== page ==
Nearshore marine habitat and fisheries assessment

Completing work to investigate the links between near shore fisheries and habitats in river catchments and estuaries, and assessing the status of coastal marine habitats, to underpin risk assessments for catchment uses, and for coastal developments and activities, to improve their sustainability.

Maintaining expertise in tropical marine pest assessment and management

Continuing to develop marine pest assessment, monitoring and management strategies and the maintenance of a network of scientific expertise in marine pests for north Queensland to support rapid and integrated responses across agencies and jurisdictions.

Monitoring the effect of the new Great Barrier Reef Marine Park zoning plan

Establishing the baseline for studying the biological effect on coral reefs, developing a sampling design to assess the biological effects on inter-reefal habitats, and establishing the best social and economic variables to predict and monitor the effects of rezoning.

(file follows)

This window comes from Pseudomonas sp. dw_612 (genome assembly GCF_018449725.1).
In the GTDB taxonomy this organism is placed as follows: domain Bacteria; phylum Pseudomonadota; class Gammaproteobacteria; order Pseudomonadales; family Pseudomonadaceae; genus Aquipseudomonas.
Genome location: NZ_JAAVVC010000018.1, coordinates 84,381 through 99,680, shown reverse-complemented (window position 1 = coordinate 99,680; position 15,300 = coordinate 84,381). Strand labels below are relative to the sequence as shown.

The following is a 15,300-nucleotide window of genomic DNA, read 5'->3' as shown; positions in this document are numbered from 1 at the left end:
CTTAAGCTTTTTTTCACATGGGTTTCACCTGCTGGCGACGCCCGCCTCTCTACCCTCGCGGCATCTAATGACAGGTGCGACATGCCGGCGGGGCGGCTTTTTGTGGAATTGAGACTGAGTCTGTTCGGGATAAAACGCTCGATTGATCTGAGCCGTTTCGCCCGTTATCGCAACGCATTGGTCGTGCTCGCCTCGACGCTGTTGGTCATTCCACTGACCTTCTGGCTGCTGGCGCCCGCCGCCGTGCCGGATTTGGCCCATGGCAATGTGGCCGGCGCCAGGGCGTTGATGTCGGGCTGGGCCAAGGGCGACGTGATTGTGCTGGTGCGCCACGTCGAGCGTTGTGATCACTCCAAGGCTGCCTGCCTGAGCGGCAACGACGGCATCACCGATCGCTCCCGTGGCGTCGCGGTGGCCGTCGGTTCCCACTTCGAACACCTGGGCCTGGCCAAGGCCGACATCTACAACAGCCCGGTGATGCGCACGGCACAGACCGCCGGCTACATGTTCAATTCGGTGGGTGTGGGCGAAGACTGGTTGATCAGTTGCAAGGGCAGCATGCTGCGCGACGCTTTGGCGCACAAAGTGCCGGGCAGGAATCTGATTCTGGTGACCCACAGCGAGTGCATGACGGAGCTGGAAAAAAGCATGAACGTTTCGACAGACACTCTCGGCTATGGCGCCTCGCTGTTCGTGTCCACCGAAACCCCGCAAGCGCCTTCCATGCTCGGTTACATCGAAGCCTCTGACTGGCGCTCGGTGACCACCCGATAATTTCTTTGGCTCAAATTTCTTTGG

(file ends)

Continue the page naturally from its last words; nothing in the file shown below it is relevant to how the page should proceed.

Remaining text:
Modelling framework for research on impacts of nutrients on coral reefs

New work to model the impacts of coral bleaching, and other sources of coral death, on nutrient dynamics and coral reef ecosystem function to enable exploration of implications for a range of biophysical parameters and provide input to development of research and management priorities.

Rainforest canopies: where the biosphere meets the atmosphere

Completing a suite of research projects focussing on the tropical rainforest canopy to examine ecological and climatic drivers of insect diversity. The research will include investigating the role of insects and floral biology relating to canopy pollination in fragmented landscapes, and measuring rainforest carbon fluxes to understand the variation in ability of local rainforests to fix carbon in different seasons.

Impacts of climate change on rainforest ecosystems and biodiversity

Continuing to measure the climate and biophysical requirements of rainforest vegetation communities, and using these to model the effect of climate changes on distributions of rainforest plant species and communities.